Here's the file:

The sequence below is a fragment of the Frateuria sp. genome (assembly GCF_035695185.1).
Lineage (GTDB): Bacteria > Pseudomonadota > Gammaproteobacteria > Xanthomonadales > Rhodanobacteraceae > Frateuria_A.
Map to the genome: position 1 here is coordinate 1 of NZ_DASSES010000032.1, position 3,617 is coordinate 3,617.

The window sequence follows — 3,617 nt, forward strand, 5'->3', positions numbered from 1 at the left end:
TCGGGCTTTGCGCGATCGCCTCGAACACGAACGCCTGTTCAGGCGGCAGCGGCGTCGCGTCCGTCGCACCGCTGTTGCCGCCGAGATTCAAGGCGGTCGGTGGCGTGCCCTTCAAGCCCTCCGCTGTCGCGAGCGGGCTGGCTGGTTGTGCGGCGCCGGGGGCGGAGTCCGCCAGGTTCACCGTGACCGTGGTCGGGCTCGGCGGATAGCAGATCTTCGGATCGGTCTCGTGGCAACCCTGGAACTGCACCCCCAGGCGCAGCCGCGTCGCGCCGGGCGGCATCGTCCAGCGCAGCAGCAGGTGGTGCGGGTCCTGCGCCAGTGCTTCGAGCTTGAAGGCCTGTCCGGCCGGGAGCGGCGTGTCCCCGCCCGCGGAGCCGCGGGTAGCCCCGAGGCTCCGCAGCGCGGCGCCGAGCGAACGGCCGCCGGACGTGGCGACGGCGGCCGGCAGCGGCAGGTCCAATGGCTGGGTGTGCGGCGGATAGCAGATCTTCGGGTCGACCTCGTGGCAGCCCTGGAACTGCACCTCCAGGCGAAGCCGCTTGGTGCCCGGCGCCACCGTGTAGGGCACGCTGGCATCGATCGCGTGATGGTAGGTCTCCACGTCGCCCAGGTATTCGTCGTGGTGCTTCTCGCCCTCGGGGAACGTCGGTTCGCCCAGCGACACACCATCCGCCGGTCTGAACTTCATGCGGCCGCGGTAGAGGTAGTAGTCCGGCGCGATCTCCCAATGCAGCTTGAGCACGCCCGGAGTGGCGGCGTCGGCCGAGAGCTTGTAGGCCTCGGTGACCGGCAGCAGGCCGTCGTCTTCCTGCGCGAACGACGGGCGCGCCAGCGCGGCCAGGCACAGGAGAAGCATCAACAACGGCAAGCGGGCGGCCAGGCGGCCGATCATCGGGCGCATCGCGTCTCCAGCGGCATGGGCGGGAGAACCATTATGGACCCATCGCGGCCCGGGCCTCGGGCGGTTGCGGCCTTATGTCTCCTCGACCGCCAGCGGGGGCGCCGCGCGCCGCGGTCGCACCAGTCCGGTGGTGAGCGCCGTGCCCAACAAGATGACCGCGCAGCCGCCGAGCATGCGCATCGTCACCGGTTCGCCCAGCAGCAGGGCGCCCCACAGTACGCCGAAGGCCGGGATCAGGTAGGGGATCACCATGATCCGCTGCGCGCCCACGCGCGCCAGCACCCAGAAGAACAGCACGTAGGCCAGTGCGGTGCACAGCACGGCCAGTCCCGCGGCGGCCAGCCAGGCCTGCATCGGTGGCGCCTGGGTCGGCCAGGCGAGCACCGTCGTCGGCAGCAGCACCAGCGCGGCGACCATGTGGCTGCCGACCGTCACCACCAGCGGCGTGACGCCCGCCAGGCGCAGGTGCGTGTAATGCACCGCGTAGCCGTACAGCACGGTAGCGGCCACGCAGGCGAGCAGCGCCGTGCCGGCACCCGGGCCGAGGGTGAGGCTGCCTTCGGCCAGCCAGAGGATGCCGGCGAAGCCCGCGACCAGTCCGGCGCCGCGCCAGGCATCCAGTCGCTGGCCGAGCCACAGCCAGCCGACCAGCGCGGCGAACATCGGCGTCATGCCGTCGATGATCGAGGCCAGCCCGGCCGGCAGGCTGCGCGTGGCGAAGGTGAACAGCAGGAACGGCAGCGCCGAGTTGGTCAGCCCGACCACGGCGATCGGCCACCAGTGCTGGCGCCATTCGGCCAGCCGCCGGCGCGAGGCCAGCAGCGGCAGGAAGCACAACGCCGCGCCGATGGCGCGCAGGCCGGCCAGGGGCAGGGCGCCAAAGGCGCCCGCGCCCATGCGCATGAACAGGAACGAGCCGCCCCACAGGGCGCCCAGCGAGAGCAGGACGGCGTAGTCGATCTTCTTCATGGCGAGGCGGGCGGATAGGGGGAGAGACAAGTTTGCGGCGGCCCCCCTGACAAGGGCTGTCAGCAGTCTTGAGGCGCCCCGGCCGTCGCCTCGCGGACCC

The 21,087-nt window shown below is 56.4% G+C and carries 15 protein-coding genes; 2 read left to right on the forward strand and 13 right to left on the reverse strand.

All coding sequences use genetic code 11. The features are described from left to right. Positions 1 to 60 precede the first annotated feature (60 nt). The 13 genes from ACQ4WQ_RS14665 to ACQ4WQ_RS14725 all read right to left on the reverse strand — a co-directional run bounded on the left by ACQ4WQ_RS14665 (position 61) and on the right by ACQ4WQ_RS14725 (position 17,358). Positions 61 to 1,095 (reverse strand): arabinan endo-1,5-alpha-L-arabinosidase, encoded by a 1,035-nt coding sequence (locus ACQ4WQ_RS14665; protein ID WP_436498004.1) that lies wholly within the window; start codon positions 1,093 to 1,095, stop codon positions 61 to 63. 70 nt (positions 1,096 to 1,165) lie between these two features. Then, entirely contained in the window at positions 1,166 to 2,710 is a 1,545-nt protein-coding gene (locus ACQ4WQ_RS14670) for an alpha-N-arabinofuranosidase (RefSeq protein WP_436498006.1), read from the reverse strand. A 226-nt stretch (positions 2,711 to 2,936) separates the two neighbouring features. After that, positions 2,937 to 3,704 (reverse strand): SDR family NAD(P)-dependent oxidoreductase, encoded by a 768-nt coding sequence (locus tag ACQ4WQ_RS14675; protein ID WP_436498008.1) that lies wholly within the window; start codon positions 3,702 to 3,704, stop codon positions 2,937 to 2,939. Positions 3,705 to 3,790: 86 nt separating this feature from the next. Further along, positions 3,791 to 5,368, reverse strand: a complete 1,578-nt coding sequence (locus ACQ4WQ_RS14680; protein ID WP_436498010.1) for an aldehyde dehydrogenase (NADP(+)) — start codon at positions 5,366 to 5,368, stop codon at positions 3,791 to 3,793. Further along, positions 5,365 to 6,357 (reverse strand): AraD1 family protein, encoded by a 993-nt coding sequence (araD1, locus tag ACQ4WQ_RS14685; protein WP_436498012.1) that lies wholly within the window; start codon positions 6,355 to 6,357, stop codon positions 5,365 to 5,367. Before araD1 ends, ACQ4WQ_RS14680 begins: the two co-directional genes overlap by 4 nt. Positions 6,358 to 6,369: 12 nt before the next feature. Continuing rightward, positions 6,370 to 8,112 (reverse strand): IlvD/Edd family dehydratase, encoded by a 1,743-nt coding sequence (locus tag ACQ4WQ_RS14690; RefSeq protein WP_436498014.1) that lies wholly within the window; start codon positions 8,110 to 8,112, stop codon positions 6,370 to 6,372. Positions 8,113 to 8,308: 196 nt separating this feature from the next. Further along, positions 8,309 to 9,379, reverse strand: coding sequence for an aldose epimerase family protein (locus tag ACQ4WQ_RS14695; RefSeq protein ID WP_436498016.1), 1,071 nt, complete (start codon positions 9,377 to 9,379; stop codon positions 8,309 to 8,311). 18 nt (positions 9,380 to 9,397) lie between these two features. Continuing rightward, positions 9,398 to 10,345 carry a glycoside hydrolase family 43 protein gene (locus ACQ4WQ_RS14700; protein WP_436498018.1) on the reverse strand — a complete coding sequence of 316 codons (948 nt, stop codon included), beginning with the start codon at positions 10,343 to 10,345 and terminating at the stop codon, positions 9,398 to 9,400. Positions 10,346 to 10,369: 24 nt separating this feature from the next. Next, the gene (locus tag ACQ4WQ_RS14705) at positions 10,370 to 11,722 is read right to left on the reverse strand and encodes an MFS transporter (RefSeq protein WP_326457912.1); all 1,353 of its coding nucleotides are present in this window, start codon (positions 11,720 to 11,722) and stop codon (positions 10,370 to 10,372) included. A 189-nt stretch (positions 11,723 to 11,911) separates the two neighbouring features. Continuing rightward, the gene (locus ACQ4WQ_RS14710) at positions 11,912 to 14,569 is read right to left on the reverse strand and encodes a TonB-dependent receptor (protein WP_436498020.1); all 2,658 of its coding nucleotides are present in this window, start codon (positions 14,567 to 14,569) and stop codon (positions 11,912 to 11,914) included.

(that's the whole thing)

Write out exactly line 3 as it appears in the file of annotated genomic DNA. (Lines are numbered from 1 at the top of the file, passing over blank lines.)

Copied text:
Map to the genome: position 1 here is coordinate 1 of NZ_DASSES010000032.1, position 3,617 is coordinate 3,617.